Bloomberg News

Southwest to Add Seats on Jets for $250 Million Revenue Gain

January 18, 2012

(Updates with closing shares in 11th paragraph.)

Jan. 17 (Bloomberg) -- Southwest Airlines Co. will add six seats to most of its planes as part of cabin refurbishments that will cut fuel use and boost revenue by at least $250 million a year at the biggest discount carrier.

The first change to aircraft interiors since 2001 will mean an investment of about $60 million, Chief Commercial Officer Bob Jordan said in an interview. A switch to lighter materials and seats will cut 635 pounds per plane and save about $10 million a year in fuel, he said.

Extra seats will increase revenue for Southwest, which eschews the fees for the first two checked bags that are now an industry standard. Chief Executive Officer Gary Kelly told employees last month that the Dallas-based airline’s cost advantage had fallen by half over rivals like Delta Air Lines Inc., and urged them to help hold down operating costs.

“With load factors north of 80 percent, meaning that many flights at desirable times are leaving completely full, adding seats is a no-brainer,” said Jeff Straebler, an independent airline analyst based in Stamford, Connecticut. “The payback on the additional seats should be fairly quick.”

Southwest’s load factor, or average number of filled seats on a plane, was 81 percent last year, the airline said on Jan. 9

The carrier didn’t originally intend to include seats in the cabin refurbishment, then decided to do so after realizing the changes allowed room for expanding without compromising passenger space, Jordan said.

‘More Revenue’

“We had a chance to add the seats without customers feeling less good than they do today,” he said. “In a world where we have $100 fuel, we would have been crazy to look past at least studying the opportunity for more revenue.”

Southwest posted $12.5 billion in sales in the first nine months of 2011 and analysts estimate it will report $4.13 billion from the fourth quarter when earnings are announced Jan. 19.

The modifications will bring total seats to 143 on Southwest’s Boeing Co. 737-700s. Boeing 737-800s, which will begin entering Southwest’s fleet in March, will come with the new interior, as will 737 MAX aircraft slated to start arriving in 2017.

Making Room

Adding the seats on the carrier’s 372 737-700s, which will be done first, will give Southwest the equivalent of 16 “free” aircraft, Jordan said today at a news conference in a maintenance hangar adjacent to company headquarters. Buying those planes would cost $600 million, he said.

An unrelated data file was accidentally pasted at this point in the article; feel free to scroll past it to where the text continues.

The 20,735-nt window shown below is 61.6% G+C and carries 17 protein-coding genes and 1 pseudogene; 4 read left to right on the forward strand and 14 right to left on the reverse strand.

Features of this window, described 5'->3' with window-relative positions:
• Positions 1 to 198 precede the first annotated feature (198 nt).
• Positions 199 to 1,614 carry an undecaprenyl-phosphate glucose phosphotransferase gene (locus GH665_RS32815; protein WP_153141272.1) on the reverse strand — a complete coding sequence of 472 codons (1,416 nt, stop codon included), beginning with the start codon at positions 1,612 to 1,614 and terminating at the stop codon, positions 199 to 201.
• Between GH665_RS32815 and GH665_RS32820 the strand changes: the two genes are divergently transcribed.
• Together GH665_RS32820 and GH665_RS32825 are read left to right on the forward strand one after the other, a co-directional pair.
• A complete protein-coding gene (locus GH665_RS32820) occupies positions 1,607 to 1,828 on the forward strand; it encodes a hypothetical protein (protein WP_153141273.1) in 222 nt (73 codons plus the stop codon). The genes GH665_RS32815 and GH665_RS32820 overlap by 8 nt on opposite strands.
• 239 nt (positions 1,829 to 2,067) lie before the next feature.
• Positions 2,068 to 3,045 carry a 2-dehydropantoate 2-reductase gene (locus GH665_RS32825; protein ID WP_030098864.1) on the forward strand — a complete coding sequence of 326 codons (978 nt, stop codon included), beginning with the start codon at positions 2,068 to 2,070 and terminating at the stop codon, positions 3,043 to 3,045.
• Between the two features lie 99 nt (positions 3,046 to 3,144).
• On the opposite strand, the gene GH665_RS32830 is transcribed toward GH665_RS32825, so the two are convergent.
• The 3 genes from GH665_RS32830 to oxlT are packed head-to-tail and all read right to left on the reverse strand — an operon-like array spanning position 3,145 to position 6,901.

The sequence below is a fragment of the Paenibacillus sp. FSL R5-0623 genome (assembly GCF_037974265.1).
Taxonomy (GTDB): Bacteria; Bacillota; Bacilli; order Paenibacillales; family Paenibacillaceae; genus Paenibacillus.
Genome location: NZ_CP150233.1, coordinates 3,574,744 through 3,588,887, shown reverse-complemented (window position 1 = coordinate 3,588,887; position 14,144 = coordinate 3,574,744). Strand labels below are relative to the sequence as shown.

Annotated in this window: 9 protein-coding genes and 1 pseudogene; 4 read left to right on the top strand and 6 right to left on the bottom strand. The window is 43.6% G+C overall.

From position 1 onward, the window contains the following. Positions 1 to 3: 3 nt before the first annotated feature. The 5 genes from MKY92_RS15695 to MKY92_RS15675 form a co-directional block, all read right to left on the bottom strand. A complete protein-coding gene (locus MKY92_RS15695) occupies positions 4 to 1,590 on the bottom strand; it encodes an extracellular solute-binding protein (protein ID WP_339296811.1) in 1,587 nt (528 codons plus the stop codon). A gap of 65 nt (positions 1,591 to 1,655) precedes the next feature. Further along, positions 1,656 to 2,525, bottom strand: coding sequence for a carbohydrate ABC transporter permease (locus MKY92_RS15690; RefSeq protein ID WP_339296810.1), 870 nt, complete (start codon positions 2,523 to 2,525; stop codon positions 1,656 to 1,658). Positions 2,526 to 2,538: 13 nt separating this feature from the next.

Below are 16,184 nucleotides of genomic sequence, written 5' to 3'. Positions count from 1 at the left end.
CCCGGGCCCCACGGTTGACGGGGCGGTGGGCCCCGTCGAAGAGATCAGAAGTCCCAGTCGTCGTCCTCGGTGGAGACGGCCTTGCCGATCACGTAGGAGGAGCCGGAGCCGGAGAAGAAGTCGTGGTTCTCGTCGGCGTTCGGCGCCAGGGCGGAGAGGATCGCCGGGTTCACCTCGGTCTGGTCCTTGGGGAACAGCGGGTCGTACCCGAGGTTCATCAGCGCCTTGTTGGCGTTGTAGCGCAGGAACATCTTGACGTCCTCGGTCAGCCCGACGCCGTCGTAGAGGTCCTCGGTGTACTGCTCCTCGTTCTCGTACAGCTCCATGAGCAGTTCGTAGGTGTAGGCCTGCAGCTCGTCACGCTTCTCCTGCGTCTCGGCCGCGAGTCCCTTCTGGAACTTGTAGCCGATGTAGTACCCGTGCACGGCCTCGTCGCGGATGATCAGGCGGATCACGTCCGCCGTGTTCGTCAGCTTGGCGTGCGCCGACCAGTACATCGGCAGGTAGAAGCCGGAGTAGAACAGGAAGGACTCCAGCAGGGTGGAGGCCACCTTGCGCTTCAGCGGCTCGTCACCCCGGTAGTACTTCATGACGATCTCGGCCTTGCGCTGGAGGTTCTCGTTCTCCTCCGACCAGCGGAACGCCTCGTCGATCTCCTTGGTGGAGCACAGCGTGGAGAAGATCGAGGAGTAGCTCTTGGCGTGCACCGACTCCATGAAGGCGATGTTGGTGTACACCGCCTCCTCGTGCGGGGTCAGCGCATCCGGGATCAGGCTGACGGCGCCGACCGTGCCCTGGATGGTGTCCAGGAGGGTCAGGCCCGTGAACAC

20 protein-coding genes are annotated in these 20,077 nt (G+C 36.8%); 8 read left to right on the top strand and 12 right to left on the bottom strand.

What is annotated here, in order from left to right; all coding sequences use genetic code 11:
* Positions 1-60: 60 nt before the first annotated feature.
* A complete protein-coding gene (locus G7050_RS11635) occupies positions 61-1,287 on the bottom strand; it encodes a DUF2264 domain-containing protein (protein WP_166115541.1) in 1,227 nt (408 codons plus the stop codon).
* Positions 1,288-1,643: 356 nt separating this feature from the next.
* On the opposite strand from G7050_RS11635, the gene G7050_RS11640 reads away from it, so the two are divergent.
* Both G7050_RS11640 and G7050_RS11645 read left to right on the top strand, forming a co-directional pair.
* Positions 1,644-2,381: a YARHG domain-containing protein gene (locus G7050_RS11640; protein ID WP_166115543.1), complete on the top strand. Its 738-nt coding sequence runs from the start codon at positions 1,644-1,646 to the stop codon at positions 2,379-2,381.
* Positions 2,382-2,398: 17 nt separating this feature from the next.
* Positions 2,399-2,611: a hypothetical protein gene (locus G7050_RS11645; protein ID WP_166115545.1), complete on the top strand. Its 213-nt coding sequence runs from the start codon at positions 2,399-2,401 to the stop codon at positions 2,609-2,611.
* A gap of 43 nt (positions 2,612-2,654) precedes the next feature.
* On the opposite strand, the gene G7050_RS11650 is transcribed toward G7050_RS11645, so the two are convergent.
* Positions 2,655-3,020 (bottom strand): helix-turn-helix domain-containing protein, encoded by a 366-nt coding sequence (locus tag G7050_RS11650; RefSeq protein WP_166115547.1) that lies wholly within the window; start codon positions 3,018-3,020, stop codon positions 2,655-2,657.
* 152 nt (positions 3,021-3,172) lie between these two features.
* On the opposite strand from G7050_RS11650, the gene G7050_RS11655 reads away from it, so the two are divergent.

Southwest rose 1.1 percent to $8.94 at 4:03 p.m. in New York trading. The shares fell 32 percent in the past 12 months.

Room for the seats was created by switching to lighter, thinner padding; limiting the range of recline to two inches (5 centimeters) from three, and replacing seat-back pouches with netting. Pitch, or the distance from the back of a seat to the back of the one behind it, will slip to 32 inches from 33.

“How much legroom you have between you and the seat in front of you did not change,” Jordan said. “The smaller seat- back pocket, the change in the seat cushion that seats you lower and further back and a higher armrest worked to give you an equal or better experience than you have today.”

Pitch on Boeing 737-700s flown by Delta is 31 to 32 inches, and it’s 31 inches on Continental Airlines, part of United Continental Holdings Inc., according to SeatGuru.com.

Southwest doesn’t anticipate any luggage logjams from having more seats without adding overhead bin space because the lack of fees means passengers don’t have an incentive to use carry-on bags, Jordan said. It also shouldn’t change Southwest’s average 30-minute “turn time,” or the length of time its planes spend on the ground between flights.

Saving Money

More durable seating material and different carpet that can be replaced in individual pieces also will reduce maintenance and other costs, Southwest said. The refurbishment includes environmentally friendly materials and different life-vest pouches that increase storage room under seats.

“We were able to move to better materials that are lighter, can hold up longer, can be recyclable and, at the end of the day, will burn less fuel because of less weight,” Jordan said.

Aluminum parts on the sides of the seats and tray-table hinges will last twice as long as the plastic they are replacing and are recyclable, said Brian Hirshman, vice president of technical operations. New material in the seat covers will last six years versus four.

Work on Southwest’s Boeing 737-700s will start in March and be completed by mid-2013, with employees handling the refit in 12-hour overnight shifts, Hirshman said. The carrier then will redo 52 737-700s and 86 Boeing 717s acquired when Southwest bought AirTran Holdings Inc.

Southwest hasn’t decided whether to refurbish its 737-300s and won’t rework the interiors of its 737-500s, which are being retired.

The cabin redesign began about three years ago, and incorporated elements of a more environmentally friendly aircraft Southwest designed in 2009, Jordan said. The decision to add seats was made about six months ago.

--Editors: James Langford, Niamh Ring

To contact the reporter on this story: Mary Schlangenstein in Dallas at maryc.s@bloomberg.net

To contact the editor responsible for this story: Ed Dufner at {edufner@bloomberg.net}


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